In concluding this writing I believe a response to the Heritage Foundation’s article “The Death Penalty Is Appropriate” is in order. As was argued earlier on the issue that the Constitution prohibited the death penalty, the foundation notes that in Gregg v. Georgia (1976) the Supreme Court found that the death penalty did not necessarily violate the Constitution. However it should be noted that different legal opinions exist, and the legal principle of stare decisis (the premise that courts should respect legal precedent) while important is not absolute, with many landmark cases (a case creating a significant new legal principal) contradicting stare decisis and overturning cases, this includes Brown v. Board of Education (1954), and Lawrence v. Texas (2003). Since Gregg, the Supreme Court has imposed a variety of restrictions on the death penalty, such as prohibitions on those considered legally insane, those who committed crimes preceding the age of 18, and on any crimes that did not involve murder or treason. The point being that the legal precedent of Gregg could easily change based upon who is on the court, and how society's viewpoint of the death penalty changes. 


The Heritage Foundation goes on to claim that the death penalty “serves three legitimate penological objectives: deterrence, specific deterrence, and retribution.” Going through these in order, the issue of deterrence as discussed earlier has shown that the professionals in law enforcement and the criminal justice system, going as far back as the 90s believe that the death penalty has no place as it holds no bearing into the thought process of violent criminals. The suggestion that it remains a general deterrent is little more than media speculation. Now, specific deterrence sounds similar to deterrence, the difference according to the Heritage Foundation is “the person who is subjected to the death penalty won’t be alive to kill other people.” The premise of this argument seems flawed, as is not the purpose of imprisonment to ensure society is safe from criminals? Why is only the death penalty necessary for this requirement to be fulfilled, does this mean every violent crime should result in death? The final point is retribution, the idea that society has imposed its moral judgment through its elected Representatives, as 29 States, and the Federal Government allow the death penalty. This is a fine point, but that also means that at any time new Representatives may change the laws to undermine the penalty, and under this view then that is just as fine as a State allowing the death penalty.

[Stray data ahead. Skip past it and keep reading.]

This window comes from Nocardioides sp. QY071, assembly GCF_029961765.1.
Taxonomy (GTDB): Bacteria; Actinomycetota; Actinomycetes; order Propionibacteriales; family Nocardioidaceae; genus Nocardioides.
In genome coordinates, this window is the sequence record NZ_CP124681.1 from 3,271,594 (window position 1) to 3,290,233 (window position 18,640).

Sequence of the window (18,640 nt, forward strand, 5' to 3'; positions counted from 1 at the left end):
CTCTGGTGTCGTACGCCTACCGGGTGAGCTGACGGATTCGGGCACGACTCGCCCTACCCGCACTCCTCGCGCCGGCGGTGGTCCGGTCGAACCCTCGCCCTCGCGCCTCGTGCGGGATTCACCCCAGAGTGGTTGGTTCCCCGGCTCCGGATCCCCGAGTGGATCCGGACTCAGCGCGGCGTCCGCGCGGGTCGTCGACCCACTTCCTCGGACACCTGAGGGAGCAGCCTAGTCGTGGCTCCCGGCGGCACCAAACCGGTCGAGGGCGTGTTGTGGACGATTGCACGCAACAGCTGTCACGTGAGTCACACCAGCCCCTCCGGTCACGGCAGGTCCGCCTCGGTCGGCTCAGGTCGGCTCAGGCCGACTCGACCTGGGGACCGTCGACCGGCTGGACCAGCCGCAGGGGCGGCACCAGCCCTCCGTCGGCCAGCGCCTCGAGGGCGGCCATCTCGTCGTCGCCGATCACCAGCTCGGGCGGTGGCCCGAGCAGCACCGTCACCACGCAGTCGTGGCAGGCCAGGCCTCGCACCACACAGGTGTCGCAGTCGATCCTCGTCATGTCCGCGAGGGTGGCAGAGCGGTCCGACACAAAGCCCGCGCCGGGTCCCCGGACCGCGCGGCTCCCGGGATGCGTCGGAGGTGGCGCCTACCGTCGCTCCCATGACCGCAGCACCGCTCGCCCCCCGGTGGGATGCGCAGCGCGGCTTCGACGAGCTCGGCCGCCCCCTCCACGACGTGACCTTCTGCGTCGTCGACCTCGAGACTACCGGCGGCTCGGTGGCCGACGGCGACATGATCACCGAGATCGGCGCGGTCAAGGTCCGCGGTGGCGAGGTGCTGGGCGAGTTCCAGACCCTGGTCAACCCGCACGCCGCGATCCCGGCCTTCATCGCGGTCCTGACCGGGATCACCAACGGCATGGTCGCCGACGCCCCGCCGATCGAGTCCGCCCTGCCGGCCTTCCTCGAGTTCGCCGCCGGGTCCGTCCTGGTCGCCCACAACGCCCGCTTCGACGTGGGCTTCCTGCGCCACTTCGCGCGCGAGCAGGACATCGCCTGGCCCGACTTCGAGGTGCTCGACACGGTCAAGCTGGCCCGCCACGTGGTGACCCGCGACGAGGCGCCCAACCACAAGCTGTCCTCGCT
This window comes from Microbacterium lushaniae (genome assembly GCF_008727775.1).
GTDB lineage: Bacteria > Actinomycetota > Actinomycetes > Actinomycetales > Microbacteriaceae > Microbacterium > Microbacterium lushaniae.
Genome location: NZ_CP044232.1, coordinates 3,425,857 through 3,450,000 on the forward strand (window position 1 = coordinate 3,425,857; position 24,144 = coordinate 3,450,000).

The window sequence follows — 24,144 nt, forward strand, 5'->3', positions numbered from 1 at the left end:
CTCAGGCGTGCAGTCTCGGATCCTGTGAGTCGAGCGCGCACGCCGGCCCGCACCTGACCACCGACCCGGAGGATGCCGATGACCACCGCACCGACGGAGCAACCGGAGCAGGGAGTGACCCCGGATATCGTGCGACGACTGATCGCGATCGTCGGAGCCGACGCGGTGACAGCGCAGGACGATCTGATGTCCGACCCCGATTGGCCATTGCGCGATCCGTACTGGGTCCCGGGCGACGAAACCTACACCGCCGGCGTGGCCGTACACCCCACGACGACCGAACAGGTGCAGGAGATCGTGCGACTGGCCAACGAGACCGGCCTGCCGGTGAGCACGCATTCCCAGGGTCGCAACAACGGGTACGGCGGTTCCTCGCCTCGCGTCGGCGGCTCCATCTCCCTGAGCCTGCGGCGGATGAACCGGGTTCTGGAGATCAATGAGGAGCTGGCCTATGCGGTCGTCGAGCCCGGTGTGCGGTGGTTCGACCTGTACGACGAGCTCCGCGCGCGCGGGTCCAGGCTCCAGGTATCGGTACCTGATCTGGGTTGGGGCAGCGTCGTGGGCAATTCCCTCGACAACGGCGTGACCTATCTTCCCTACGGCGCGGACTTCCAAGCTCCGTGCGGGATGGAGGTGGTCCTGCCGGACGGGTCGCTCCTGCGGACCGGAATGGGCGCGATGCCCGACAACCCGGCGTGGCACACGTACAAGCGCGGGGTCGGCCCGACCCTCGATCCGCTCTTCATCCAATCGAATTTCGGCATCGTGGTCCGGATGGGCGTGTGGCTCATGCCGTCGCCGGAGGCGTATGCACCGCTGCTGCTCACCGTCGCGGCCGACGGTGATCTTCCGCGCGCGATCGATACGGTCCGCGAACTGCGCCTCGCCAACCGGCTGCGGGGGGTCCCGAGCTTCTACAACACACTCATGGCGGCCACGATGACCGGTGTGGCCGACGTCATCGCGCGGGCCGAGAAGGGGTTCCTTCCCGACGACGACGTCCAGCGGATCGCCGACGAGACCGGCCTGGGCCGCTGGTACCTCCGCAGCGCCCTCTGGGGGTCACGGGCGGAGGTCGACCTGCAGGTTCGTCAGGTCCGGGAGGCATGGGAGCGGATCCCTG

The death penalty is controversial, and everyone is entitled to their own opinion. If you find you want another view on why we should have the death penalty, make sure to check out the other article in the Poudre Press on why it's necessary.  




Please note that this article is intended to provide factual coverage of events and is NOT intended to express political opinion. Any and all opinions that may be implied do not represent the official stances of the Poudre Press, Poudre School District, or Poudre High School.